Chiggers (also called harvest mites or red mites) are tiny red, biting mites. Chigger bites aren't painful, but people do get intense itching shortly after being bitten by a chigger.

    What Are Chiggers?

    Chiggers are members of the arachnid family (the same family that includes spiders and scorpions). They are smaller than a period at the end of a sentence. Most can only be seen with a magnifying glass.

    Chiggers are found all over the outdoors, including in grassy fields, along lakes and streams, and in forests. It's the baby chiggers that bite people and animals.

    What Happens When Chiggers Bite

    Chiggers have tiny claws that allow them to attach tightly to people and animals. Once attached, a chigger pierces the skin and injects its saliva. The saliva contains digestive juices that dissolve skin cells. The chigger eats the dissolved cells. After a couple of days the chigger falls off, leaving a red bump on the skin.

    Chigger bites are itchy red bumps that can look like pimples, blisters, or small hives. They are usually found around the waist, ankles, or in warm skin folds. They get bigger and itchier over several days, and often appear in groups.


    Chigger bites start to itch within hours of the chigger attaching to the skin. The itch stops after a few days, and the red bumps heal over 1-2 weeks.

    Some guys who have chigger bites on the penis develop a reaction known as "summer penile syndrome." This can cause swelling of the penis, itching, and painful urination.

    Treating Chigger Bites

    Most of the time, a chigger bite is like a mosquito bite or any other insect bite — annoying but not harmful. You can usually treat chigger bites at home.

    Wash chigger bites vigorously with soap and water to help remove any chiggers that are still attached to the skin. Calamine lotion or anti-itch creams can help with the itching. You can also get some relief by holding a cool washcloth over the bites. Try not to scratch the bites because scratching can cause a bite to become infected.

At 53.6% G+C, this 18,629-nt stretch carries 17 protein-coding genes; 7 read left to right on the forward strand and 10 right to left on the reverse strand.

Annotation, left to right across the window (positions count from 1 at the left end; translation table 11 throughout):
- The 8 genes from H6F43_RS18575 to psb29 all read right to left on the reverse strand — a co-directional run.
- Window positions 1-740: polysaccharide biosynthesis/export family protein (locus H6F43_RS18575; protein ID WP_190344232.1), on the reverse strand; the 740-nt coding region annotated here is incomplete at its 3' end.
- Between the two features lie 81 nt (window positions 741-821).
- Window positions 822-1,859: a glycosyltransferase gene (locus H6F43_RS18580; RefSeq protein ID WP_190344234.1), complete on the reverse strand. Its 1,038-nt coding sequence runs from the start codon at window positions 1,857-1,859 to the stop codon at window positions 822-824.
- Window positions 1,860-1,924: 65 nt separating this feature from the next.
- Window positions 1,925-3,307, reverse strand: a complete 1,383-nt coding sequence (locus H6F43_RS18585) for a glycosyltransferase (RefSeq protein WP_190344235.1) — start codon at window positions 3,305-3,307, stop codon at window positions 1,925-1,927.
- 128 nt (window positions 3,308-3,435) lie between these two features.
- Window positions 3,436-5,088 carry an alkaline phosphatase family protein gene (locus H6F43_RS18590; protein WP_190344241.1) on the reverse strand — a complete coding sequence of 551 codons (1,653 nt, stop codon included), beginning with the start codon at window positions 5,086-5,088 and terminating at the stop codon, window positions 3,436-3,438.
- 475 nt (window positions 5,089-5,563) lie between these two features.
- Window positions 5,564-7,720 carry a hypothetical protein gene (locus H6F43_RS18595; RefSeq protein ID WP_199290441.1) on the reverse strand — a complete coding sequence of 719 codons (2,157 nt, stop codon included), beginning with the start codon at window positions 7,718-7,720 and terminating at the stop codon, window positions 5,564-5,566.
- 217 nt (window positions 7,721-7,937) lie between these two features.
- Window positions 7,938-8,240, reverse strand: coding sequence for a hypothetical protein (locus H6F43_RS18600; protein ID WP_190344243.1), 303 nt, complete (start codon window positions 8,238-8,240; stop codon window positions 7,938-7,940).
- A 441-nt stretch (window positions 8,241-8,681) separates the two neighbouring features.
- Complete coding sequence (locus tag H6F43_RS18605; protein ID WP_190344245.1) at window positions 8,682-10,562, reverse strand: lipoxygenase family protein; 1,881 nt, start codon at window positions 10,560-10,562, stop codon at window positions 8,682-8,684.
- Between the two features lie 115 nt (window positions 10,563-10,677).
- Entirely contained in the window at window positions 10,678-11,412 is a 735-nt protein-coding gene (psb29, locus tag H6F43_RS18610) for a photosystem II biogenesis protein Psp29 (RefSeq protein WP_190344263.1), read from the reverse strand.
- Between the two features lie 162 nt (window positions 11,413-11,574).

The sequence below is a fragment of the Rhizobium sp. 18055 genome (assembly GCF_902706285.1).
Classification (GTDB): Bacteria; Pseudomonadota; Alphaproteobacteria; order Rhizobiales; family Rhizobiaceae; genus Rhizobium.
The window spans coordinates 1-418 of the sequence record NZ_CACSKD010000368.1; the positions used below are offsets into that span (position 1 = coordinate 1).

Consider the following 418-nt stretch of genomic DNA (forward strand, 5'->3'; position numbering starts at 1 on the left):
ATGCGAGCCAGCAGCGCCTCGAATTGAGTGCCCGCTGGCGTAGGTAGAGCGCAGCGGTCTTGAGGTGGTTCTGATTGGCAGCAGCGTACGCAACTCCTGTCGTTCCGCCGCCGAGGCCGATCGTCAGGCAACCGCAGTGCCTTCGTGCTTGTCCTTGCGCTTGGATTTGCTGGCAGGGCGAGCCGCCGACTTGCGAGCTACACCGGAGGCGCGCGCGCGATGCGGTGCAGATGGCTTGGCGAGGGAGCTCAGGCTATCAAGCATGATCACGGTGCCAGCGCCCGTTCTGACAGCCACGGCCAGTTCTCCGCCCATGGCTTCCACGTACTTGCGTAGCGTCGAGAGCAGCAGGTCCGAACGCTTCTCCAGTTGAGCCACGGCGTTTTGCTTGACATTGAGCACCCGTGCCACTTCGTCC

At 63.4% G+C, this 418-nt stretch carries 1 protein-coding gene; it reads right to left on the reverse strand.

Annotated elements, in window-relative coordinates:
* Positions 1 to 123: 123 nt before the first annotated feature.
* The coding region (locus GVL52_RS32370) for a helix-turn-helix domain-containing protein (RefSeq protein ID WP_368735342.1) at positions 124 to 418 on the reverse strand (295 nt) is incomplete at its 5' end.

When to Call a Doctor

    Call your doctor's office if:

    • over-the-counter creams or lotions don't help the itching
    • a bite looks infected (watch for warmth, redness, swelling, tenderness, or pus)

    Your doctor can diagnose chigger bites just by looking at them and getting a little information about your recent outdoor activities.

    There aren't any medications made especially for treating chigger bites. Your doctor will probably prescribe over-the-counter medications if you haven't tried them already. If your doctor thinks you have an infection, he or she might prescribe antibiotics.

    If a guy has chigger bites on his penis, the doctor might prescribe antihistamines and recommend using cool compresses.

    Protecting Yourself From Chiggers

    Insect repellents that contain 10%-30% DEET are most effective at preventing chigger bites.

    If you're spending a lot of time outdoors, wear long-sleeved shirts and long pants that are tucked into shoes, especially if you're hiking. This can help protect you against other biting critters like ticks and mosquitoes, as well as chiggers.

    Take a hot shower after you get back inside, and wash your clothes in hot water. Clothes also can be treated with a specific insecticide to help prevent bites.

    Chigger bites aren't contagious, so you can't catch them from someone or give them to somebody else. You can still play sports and do all your normal activities unless the itching makes you too uncomfortable.

Note: All information is for educational purposes only. For specific medical advice, diagnoses, and treatment, consult your doctor.
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